One of the most favorite and beloved Christmas season shows is Frank Capra’s It’s A Wonderful Life, starring Jimmy Stewart and Donna Reed.

It is the post-war tale of a savings-and-loan manager who struggles against a greedy banker in a small town.  Through the help of an angel named Clarence, who is trying to win his wings, do-gooder George Bailey (James Stewart) recognizes his life as wonderful and truly rich, only after being shown what his small town would be like if he was never born.  

  • As a boy George would save his younger brother Harry from drowning.  His brother eventually would grow up to receive the Congressional Medal of Honor. 
  • He would also keep the local pharmacist from mistakenly giving poison to a young child.
  • George’s acceptance of a high school girl who was considered “loose” would keep her from going head long into prostitution.
  • George’s business ethics and authentic ce greedy banker, Mr. Potter from taking over the town.oncern for the common townsfolk would keep th

But one day George Bailey goes through a tremendous trial and wishes to God that he would “never have been born.”  His wish is granted by God who assigns the angel Clarence the task of showing George what life would be like if he was never born. 

  • As a result George's younger brother Harry dies
  • The grief-stricken pharmacist becomes the town drunk after mistakenly poisoning a child.
  • The high school girl becomes the town harlot.
  • The small town is taken over by Mr. Potter, the greedy banker.  It is renamed Pottersville and becomes a town of greed and vice. 
  • George’s children aren’t born because he isn’t around to marry his sweetheart Mary who eventually becomes an old maid.

Towards the end of George’s nightmarish vision of what it would be like if he had not been born, the angel Clarence would utter one of the more memorable quotes from the movie, “Strange, isn't it? Each man's life touches so many other lives, and when he isn't around he leaves an awful hole, doesn't he?”

George Bailey would learn that life just wouldn’t be the same if he wasn’t around.

Let's imagine for a moment what would life be like if Jesus hadn’t been born.  Jesus Himself raised that question the night before He was crucified (John 15:22).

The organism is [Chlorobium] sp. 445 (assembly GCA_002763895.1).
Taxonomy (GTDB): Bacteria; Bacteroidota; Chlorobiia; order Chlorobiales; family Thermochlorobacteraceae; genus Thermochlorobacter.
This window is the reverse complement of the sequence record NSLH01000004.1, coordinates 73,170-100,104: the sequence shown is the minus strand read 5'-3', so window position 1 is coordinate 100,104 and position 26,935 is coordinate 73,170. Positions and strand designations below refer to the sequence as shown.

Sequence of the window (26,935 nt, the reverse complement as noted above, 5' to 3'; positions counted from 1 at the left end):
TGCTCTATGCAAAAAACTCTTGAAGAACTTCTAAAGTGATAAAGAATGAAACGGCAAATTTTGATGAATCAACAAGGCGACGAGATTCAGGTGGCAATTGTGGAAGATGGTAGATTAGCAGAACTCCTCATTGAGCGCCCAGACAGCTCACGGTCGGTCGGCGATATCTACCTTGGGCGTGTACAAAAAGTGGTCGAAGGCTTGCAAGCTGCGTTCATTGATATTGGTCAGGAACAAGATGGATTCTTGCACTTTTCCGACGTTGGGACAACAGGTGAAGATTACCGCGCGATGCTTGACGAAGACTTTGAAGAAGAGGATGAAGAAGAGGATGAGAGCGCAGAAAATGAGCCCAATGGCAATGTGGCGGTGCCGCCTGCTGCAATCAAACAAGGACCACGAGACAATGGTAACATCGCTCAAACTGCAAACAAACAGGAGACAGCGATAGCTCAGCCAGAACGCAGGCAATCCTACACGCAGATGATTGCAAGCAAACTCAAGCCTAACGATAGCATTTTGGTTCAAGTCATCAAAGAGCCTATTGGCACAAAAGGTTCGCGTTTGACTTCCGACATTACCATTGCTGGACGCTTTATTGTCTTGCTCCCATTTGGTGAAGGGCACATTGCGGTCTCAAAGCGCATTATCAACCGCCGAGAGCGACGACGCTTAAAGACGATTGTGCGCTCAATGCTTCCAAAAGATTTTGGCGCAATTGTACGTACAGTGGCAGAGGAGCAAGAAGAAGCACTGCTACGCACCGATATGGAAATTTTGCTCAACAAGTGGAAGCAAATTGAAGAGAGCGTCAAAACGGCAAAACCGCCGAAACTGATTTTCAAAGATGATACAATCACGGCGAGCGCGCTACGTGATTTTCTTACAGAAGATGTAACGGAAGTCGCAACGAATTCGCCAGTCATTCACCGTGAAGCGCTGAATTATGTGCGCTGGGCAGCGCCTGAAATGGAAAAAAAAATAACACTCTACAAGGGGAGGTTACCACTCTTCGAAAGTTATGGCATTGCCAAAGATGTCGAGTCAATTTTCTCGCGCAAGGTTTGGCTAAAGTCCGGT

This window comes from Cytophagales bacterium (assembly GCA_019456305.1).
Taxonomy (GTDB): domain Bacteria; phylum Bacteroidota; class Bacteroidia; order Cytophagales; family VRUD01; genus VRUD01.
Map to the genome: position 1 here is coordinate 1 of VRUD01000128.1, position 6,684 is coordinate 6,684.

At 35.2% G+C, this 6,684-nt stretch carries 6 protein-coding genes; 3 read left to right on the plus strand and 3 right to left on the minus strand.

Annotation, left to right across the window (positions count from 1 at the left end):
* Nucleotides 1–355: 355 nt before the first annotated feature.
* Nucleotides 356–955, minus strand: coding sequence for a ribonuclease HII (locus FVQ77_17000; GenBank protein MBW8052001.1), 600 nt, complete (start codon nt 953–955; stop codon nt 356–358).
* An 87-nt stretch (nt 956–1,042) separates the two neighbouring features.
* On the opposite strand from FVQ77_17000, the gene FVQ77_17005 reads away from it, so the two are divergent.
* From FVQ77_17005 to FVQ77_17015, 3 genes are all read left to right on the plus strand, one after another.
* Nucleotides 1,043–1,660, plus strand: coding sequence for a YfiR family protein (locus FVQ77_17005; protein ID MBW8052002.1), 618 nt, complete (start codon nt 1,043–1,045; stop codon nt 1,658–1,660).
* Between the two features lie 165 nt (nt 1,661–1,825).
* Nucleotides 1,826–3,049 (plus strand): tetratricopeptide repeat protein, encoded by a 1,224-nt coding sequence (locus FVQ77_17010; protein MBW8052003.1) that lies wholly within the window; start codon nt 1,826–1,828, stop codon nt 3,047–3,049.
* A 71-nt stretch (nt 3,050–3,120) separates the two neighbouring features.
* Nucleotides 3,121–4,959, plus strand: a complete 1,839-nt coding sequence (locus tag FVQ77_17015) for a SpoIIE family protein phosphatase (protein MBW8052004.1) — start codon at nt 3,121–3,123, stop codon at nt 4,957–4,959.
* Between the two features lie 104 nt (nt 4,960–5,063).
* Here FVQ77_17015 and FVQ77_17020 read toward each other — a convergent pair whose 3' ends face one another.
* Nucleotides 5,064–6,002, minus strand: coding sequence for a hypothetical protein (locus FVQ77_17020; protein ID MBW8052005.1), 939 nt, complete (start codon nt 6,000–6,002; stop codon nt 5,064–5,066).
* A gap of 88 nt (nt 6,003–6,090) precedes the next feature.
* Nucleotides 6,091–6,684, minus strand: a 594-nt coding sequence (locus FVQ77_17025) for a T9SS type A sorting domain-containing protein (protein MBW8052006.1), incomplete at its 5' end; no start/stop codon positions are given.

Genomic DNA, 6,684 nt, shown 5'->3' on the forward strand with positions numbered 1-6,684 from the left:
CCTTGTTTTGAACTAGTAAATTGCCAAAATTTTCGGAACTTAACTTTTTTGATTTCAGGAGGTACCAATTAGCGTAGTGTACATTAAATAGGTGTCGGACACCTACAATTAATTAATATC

Some two thousand years ago Jesus came to this world, and made an impact deeper than that of any other personality that has touched this world.  His influence pervades all the realms of life.  His influence pervades literature and government and law and religion and art and music.  All the spheres and realms of life have been personally influence by Christ and Christianity.

What if He had not come?  Where would the world be at this moment if Christ had not been born?

1.)   When Jesus was born three-fifths of the world was entrenched in barbarianism.

Before Christ was born, especially those in the Western Hemisphere, tribal cultures were known for their brutal forms of slavery, human sacrifice and cannibalism. One change brought about by Christianity is emphasis on kindness toward enemies and avoidance of torture.

(Mat 5:38 NKJV)  "You have heard that it was said, 'An eye for an eye and a tooth for a tooth.'

(Mat 5:39 NKJV)  "But I tell you not to resist an evil person. But whoever slaps you on your right cheek, turn the other to him also.

(Mat 5:43 NKJV)  "You have heard that it was said, 'You shall love your neighbor and hate your enemy.'

(Mat 5:44 NKJV)  "But I say to you, love your enemies, bless those who curse you, do good to those who hate you, and pray for those who spitefully use you and persecute you,

2.)   When Jesus was born women were treated as property

When Jesus came on the scene, times were especially rough for women.  Christianity’s teachings on the treatment of women were radical for the time.  Christ was never quoted as saying anything demeaning or derogatory to women.